I love the design. The look, the feel and the way it all fits together. The screen size is great, and the fact that the keyboard can be either folded behind or just taken off is perfect.
Unfortunately, it runs a mobile operating system. While Microsoft did approach it differently in that it started with a desktop OS and scaled it down, rather than a phone-OS and build on that, it is still limited, and the requirement of apps only install-able through the App Store, and the developer submission requirement requiring a full-screen "Metro" capability is not helping.
So, about 2 months ago, I managed to get an Acer W700 tablet for a reasonable price.
This is a tablet that does run the full Windows desktop, and as a result is fully capable of handling whatever app I can throw at it. Photoshop, Premiere, VLC, Chrome, Firefox, Flash, even DVD Catalyst runs quite nicely on it.
It is even powerful enough to run my favorite games on it. No complications with Fallout 3, Fallout Vegas and Skyrim. Thhey all run great, at quality settings that go a bit further than just medium in most areas.
But, the W700 is bulky. It doesn't know what it wants to be. It comes with a dock, a keyboard, and even includes a cover.
As mentioned in some of the reviews on the Surface Pro, a full HD touch screen has some issues with touch. It is hard to hit the right spot, so I use a wireless trackbal. Unfortunately, no bluetooth, so it takes a USB port to run.
The games I play also don't work with touch, so I use an XBOX360 controller, which also uses a USB port.
The Acer W700 tablet only has 1 USB port, so I have to use the dock for gaming, which is annoying.
The Surface, both Pro and RT has it's own keyboard with integrated trackpad, making it a lot easier. The USB port is open, the keyboard/trackpad can be folded backwards or simply taken off when not needed, clicked back on when needed.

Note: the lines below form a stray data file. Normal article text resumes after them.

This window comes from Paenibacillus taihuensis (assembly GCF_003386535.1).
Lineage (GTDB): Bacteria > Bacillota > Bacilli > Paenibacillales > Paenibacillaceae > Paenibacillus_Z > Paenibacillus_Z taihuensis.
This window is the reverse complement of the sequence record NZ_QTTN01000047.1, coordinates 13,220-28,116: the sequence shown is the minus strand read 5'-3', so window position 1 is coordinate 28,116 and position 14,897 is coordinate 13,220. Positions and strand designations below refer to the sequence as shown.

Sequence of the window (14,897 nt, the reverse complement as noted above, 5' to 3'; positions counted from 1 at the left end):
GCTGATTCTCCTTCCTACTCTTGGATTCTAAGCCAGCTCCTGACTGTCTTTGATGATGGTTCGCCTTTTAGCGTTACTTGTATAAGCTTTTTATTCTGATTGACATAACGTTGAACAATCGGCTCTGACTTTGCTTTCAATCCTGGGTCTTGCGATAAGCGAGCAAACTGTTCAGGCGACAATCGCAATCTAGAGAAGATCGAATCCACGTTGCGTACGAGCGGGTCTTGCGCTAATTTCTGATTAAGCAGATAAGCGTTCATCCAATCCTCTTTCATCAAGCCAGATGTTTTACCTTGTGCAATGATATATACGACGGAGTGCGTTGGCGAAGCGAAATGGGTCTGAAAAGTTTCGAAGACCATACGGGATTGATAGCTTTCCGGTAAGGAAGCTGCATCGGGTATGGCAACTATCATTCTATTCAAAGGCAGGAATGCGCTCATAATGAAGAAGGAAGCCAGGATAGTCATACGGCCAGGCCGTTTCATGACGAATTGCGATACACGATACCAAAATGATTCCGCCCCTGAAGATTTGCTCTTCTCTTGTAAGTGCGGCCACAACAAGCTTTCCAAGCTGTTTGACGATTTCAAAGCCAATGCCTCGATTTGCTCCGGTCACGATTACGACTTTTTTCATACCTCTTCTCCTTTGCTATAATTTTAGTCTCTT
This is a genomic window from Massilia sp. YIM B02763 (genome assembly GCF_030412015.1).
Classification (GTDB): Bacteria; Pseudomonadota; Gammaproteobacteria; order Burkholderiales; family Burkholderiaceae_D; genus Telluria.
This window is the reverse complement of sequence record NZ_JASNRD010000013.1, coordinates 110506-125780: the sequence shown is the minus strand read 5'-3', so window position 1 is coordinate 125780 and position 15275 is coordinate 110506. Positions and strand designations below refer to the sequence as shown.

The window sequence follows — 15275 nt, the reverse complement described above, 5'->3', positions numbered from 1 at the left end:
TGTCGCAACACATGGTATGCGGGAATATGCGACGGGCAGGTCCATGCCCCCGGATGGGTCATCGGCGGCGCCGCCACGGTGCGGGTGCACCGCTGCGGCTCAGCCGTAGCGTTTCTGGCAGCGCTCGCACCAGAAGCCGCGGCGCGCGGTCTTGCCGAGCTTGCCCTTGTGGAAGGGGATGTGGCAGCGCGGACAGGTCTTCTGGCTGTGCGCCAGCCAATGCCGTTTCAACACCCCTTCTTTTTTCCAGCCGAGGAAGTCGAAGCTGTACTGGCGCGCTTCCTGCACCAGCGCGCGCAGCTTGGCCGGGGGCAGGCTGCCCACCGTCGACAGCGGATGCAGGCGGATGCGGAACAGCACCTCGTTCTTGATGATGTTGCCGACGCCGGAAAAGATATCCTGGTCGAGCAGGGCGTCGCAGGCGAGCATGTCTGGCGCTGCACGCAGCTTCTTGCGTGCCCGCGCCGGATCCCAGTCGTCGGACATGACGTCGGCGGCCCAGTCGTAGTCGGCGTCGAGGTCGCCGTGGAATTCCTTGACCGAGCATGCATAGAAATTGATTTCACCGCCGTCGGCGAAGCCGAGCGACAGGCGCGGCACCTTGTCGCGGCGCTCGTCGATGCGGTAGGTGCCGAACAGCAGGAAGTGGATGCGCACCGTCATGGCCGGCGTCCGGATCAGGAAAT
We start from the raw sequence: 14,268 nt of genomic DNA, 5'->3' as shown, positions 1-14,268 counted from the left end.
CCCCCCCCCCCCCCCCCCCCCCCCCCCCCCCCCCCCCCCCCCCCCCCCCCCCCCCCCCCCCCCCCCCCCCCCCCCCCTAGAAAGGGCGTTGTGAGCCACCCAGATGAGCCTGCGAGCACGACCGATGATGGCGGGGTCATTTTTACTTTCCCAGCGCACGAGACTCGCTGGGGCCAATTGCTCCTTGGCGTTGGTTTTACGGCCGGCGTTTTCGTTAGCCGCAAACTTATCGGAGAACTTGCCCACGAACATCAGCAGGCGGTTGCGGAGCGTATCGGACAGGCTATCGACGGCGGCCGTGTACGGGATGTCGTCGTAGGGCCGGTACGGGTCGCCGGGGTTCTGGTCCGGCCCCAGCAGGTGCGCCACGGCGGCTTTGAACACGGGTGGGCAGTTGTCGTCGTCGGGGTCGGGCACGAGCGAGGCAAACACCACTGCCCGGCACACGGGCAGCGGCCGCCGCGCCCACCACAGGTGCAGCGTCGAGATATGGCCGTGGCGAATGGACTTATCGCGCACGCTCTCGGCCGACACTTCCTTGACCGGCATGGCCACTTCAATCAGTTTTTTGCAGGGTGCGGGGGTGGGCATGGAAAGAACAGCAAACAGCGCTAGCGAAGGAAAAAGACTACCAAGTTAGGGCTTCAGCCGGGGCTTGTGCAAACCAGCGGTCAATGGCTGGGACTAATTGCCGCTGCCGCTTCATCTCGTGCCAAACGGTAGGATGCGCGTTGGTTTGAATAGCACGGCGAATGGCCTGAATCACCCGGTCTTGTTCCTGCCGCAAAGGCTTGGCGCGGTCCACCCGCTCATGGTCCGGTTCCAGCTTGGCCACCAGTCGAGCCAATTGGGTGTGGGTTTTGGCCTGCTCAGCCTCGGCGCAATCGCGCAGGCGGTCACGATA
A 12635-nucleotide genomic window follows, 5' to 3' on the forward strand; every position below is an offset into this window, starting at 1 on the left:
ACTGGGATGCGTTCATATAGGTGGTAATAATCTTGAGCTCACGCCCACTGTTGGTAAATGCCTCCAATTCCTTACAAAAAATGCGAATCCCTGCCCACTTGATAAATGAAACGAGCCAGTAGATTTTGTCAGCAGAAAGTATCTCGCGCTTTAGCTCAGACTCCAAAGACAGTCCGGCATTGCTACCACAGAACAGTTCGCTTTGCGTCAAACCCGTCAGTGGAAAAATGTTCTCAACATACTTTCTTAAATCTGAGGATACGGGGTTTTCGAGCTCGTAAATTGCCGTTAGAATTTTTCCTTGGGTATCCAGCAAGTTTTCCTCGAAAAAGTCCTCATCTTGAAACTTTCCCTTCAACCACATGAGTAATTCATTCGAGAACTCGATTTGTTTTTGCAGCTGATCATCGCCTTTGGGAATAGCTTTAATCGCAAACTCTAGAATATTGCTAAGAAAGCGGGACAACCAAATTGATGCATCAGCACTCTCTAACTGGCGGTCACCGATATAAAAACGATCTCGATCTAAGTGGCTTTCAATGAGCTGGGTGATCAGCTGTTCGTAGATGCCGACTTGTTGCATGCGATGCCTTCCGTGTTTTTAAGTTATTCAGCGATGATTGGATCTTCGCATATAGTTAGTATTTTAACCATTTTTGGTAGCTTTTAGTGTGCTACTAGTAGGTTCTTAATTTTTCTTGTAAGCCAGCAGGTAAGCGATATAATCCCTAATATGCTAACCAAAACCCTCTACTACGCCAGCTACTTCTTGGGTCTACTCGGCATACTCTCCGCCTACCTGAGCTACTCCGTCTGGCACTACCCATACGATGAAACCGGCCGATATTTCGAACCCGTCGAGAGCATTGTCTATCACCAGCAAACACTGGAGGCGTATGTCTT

This week I spent most of my nights switching between the Surface RT and the W700. I spent a few hours with the W700 playing Fallout Vegas, and after an hour or 2, I switched to the Surface RT to watch a show.
When it comes to size and convenience, with the Surface RT, I don't have to drag out a keyboard, trackball, dock and a power cord to be able to use it, making it a lot easier.
With the Surface Pro being the best of both, a design nearly identical (it is a bit thicker) to the Surface RT, and the capabilities of the W700, I think it will be the true idea of a tablet. Desktop power and functionality in a tablet-form factor. The ability of folding the keyboard behind the screen, rather than having a separate dock you need to move or set aside makes it stand out from the other ones.
With the Surface Pro being available tomorrow, I'm eager to see how it will do over the next couple of months. I just wish it was cheaper, and that it was running Windows 7 instead.
And that is it for this week's newsletter.
Thank you for reading, and see you next week,
About DVD Catalyst 4
DVD Catalyst 4 converts your movie and TV show collection (DVD, AVI, MKV, ISO etc) to great quality video files that are perfectly optimized to play on portable devices.
Convert DVDs with a single click of the button, convert 1 or 100 video files in batch-mode by using Drag & Drop, remove black bars, include subtitles or closed captions.
It includes pre-configured device profiles for 1000s of devices, including the latest Apple devices (iPad 4, iPad Mini, iPhone 5) Barnes & Noble NOOK HD and NOOK HD+, Amazon Kindle Fire HD, Kindle Fire HD 8.9, Google Nexus 4, Nexus 7, Nexus 10 and much much more.